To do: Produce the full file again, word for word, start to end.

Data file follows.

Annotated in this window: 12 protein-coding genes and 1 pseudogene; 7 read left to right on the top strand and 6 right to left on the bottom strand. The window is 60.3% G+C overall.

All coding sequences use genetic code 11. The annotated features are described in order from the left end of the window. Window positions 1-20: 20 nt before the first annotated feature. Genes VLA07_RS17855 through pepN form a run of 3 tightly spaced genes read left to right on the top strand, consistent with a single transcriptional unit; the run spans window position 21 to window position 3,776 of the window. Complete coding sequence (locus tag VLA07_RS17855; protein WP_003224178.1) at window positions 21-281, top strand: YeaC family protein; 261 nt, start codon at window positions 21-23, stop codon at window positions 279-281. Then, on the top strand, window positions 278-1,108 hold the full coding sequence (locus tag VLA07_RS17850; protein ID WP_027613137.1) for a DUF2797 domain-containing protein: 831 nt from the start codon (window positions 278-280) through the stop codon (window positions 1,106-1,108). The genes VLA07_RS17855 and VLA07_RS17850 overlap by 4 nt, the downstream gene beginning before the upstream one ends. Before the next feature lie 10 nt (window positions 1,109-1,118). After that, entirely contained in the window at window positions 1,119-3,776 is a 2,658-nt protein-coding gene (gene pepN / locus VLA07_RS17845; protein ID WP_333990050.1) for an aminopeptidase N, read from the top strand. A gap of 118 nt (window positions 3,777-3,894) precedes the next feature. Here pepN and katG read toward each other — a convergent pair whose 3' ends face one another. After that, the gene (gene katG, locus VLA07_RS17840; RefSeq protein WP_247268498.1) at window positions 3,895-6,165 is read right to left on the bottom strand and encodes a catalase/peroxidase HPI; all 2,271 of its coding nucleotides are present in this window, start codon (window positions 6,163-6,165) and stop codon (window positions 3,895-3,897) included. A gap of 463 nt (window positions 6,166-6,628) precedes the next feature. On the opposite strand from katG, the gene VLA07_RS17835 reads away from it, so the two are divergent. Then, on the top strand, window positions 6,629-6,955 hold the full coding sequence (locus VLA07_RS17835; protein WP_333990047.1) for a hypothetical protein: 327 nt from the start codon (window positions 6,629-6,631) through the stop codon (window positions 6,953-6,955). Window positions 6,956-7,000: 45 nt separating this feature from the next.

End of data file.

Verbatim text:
Annotated in this window: 12 protein-coding genes and 1 pseudogene; 7 read left to right on the top strand and 6 right to left on the bottom strand. The window is 60.3% G+C overall.

All coding sequences use genetic code 11. The annotated features are described in order from the left end of the window. Window positions 1-20: 20 nt before the first annotated feature. Genes VLA07_RS17855 through pepN form a run of 3 tightly spaced genes read left to right on the top strand, consistent with a single transcriptional unit; the run spans window position 21 to window position 3,776 of the window. Complete coding sequence (locus tag VLA07_RS17855; protein WP_003224178.1) at window positions 21-281, top strand: YeaC family protein; 261 nt, start codon at window positions 21-23, stop codon at window positions 279-281. Then, on the top strand, window positions 278-1,108 hold the full coding sequence (locus tag VLA07_RS17850; protein ID WP_027613137.1) for a DUF2797 domain-containing protein: 831 nt from the start codon (window positions 278-280) through the stop codon (window positions 1,106-1,108). The genes VLA07_RS17855 and VLA07_RS17850 overlap by 4 nt, the downstream gene beginning before the upstream one ends. Before the next feature lie 10 nt (window positions 1,109-1,118). After that, entirely contained in the window at window positions 1,119-3,776 is a 2,658-nt protein-coding gene (gene pepN / locus VLA07_RS17845; protein ID WP_333990050.1) for an aminopeptidase N, read from the top strand. A gap of 118 nt (window positions 3,777-3,894) precedes the next feature. Here pepN and katG read toward each other — a convergent pair whose 3' ends face one another. After that, the gene (gene katG, locus VLA07_RS17840; RefSeq protein WP_247268498.1) at window positions 3,895-6,165 is read right to left on the bottom strand and encodes a catalase/peroxidase HPI; all 2,271 of its coding nucleotides are present in this window, start codon (window positions 6,163-6,165) and stop codon (window positions 3,895-3,897) included. A gap of 463 nt (window positions 6,166-6,628) precedes the next feature. On the opposite strand from katG, the gene VLA07_RS17835 reads away from it, so the two are divergent. Then, on the top strand, window positions 6,629-6,955 hold the full coding sequence (locus VLA07_RS17835; protein WP_333990047.1) for a hypothetical protein: 327 nt from the start codon (window positions 6,629-6,631) through the stop codon (window positions 6,953-6,955). Window positions 6,956-7,000: 45 nt separating this feature from the next.